I believe Rene Girard’s Mimetic Theory can shed a light on generational violence. A light that will help survivors of abuse understand and heal from their traumatic experience. The goal is to stop episodes of abuse in victims’ lives and prevent the cycles of abuse from being passed to the generations who follow. The purpose of 180rule.com is to explore the application of Rene Girard’s mimetic-theory[/def] toward an understanding of the pathological behaviors of abusers.
Girard’s Mimetic Theory is uniquely suited to this application because it observes that shame and envy are motivating forces which drive human behavior and shape our culture. Shame and envy are also the roots of narcissism. The dramatic, Cluster B personality disorders –anti-social, narcissistic, and borderline– are most often associated with domestic violence.
In his book, A Theatre of Envy, Girard writes,
“We often brag that no word can scandalize us anymore, but what about “envy”? Our supposedly insatiable appetite for the forbidden stops short of envy. Primitive cultures fear and repress envy so much that they have no word for it; we hardly use the one we have, and this fact must be significant. We no longer prohibit many actions that generate envy, but silently ostracize whatever can remind us of its presence in our midst.”(4)
Shame is word which might be even more scandalous. The feeling of shame can be so unbearable that humans employ denial mechanisms against it. Narcissism is one of those mechanisms. The narcissist’s feelings of shame are so unbearable that he behaves shamelessly (Hotchkiss, 5) Shame is what happens when we compare ourselves to other people and measure up short in our own view. Envy is felt toward the model we compared ourselves with. The shame is repressed into the subconscious so, as in Girard’s hidden scapegoat mechanism, we are unaware of the shame. Yet, envy is the sign that shame exists. As Girard states, “Envy involuntarily testifies to the lack of being that puts the envious to shame” (A Theatre of Envy, 4)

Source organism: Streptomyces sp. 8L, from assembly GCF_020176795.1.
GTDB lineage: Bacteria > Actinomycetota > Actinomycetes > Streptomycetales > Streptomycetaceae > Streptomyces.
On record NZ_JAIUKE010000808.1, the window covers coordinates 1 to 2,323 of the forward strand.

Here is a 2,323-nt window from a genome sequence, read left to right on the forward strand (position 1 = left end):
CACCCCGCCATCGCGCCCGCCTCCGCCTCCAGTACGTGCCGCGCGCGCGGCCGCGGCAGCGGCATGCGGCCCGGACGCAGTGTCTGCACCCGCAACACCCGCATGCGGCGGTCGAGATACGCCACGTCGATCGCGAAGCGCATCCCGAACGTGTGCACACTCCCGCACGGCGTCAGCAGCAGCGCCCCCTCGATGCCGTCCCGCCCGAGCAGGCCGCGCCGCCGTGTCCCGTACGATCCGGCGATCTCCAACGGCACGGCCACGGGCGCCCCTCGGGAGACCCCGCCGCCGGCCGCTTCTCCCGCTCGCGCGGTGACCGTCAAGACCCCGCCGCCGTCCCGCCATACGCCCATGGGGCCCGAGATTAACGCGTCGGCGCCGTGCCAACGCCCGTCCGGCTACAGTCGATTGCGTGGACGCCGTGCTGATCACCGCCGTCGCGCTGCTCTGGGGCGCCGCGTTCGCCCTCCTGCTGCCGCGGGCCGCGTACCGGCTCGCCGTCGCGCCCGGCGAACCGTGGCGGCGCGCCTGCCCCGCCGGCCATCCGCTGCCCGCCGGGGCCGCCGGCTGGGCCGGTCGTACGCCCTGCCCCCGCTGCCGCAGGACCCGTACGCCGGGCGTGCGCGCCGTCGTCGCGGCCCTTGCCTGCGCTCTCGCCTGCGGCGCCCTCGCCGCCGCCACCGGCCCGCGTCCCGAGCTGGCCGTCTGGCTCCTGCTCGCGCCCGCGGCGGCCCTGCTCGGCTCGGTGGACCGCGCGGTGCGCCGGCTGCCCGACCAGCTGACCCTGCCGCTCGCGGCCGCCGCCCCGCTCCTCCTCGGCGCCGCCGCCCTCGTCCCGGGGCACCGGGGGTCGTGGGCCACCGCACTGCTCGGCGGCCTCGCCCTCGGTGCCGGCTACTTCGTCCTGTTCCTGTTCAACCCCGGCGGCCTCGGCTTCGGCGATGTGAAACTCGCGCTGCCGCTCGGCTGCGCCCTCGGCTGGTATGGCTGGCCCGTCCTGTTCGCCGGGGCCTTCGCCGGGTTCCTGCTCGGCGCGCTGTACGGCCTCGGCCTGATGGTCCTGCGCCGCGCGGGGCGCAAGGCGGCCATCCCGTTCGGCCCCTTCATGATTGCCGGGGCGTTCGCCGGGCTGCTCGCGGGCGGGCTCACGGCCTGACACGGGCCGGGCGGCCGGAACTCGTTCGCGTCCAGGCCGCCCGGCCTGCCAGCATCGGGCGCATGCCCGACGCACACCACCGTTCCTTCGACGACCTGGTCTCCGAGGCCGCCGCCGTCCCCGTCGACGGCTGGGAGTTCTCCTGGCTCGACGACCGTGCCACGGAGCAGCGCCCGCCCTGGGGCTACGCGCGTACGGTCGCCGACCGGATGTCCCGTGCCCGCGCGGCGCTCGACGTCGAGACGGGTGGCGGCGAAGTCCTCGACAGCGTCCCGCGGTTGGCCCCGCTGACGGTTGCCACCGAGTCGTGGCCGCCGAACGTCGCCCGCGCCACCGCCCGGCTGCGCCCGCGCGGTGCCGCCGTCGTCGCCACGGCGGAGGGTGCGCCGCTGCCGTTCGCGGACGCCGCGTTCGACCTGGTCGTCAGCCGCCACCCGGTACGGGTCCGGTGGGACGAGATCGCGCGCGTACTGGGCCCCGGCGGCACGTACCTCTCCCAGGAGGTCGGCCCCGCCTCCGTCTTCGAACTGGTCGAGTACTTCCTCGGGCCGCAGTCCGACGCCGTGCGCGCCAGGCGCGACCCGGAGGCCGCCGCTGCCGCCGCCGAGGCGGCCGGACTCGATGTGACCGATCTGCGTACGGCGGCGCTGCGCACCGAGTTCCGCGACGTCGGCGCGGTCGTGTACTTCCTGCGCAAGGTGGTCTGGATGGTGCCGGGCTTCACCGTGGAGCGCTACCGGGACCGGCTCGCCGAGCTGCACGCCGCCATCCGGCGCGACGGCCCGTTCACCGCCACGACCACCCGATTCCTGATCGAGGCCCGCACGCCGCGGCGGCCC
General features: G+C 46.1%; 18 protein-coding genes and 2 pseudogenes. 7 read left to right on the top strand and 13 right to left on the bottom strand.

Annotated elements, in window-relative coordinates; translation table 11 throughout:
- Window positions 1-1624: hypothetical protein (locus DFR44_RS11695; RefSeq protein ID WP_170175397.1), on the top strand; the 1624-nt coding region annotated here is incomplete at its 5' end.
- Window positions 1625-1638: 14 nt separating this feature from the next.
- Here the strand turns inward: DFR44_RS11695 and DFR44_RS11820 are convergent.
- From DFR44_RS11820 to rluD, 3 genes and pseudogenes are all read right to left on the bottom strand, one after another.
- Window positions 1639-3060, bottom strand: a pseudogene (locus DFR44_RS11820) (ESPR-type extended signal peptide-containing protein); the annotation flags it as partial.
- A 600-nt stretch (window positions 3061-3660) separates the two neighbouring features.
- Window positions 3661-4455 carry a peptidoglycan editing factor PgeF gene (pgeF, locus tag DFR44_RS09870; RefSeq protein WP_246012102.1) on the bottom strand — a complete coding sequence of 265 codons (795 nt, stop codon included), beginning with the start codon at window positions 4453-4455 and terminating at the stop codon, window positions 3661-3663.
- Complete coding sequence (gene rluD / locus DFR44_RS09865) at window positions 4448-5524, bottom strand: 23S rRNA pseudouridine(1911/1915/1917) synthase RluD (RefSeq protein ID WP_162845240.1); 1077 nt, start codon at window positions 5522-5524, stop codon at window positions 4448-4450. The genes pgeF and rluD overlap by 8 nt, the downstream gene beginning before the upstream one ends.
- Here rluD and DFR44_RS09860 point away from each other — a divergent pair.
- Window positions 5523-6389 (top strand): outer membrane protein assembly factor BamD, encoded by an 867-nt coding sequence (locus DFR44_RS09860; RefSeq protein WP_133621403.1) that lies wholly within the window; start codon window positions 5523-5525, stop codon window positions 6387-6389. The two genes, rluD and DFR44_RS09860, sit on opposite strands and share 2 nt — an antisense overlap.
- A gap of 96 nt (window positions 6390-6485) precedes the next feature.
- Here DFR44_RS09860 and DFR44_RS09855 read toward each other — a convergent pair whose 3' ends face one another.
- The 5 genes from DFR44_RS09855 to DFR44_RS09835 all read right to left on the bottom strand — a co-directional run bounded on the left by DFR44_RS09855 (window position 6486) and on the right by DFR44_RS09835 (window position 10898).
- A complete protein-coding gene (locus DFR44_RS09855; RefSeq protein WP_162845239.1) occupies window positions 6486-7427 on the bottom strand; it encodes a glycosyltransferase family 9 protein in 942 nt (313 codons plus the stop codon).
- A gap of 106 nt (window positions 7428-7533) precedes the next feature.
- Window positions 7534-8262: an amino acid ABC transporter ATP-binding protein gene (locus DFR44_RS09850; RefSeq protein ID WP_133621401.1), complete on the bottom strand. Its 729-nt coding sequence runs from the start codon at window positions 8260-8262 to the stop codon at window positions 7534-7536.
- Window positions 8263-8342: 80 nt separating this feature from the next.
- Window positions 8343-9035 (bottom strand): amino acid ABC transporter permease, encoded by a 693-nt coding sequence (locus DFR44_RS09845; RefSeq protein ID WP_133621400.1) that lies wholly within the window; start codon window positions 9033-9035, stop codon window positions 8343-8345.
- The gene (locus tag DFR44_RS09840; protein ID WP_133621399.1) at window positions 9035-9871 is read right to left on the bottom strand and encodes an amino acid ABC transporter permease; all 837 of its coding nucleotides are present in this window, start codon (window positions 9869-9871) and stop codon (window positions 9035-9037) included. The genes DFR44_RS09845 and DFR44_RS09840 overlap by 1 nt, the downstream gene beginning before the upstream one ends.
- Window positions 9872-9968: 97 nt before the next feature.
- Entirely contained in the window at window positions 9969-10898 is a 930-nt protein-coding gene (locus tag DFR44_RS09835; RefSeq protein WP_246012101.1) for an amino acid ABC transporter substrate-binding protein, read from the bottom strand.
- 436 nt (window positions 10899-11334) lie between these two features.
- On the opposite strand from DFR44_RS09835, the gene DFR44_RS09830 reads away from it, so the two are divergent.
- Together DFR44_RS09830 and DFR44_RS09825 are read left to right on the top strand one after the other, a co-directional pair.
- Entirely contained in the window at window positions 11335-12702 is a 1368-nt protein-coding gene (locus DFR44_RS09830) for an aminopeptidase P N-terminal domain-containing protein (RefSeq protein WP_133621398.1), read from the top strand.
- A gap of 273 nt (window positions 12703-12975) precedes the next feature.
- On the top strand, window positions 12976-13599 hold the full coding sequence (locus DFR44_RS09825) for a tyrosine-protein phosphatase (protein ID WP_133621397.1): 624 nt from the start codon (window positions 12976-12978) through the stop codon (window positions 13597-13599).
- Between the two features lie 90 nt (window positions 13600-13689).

Girard’s Mimetic theory was formed through the study of numerous texts which, in many ways, parallel the deceptions of psychopaths. These texts were the mythologies of our ancestors. Girard explains that myths were the foundation of culture and religion based on a murder and a lie. The myths were about the murder of a scapegoat victim and the lie to cover up his innocence. The community must believe in a victim’s guilt for catharsis to occur after the murder and for order to be restored to the chaotic community. A myth is the story told about the scapegoat’s crimes after the community has accused, slandered and killed him.
Psychopaths are notoriously difficult to study because every word that comes out of their mouths is a deception. Considering that the only words you will ever hear from a psychopath are myths with the truth inverted 180 degrees, Rene Girard’s Mimetic Theory might be the perfect tool for understanding the behavior of a pathological liar.
Using the lens of Mimetic Theory I will compare primitive rituals and mythology with the pathological behaviors of the Cluster B personality disorders. I believe the common denominators will reveal that the red flags of hidden abuse are the same ones Rene Girard uncovered when he unveiled the scapegoat mechanism.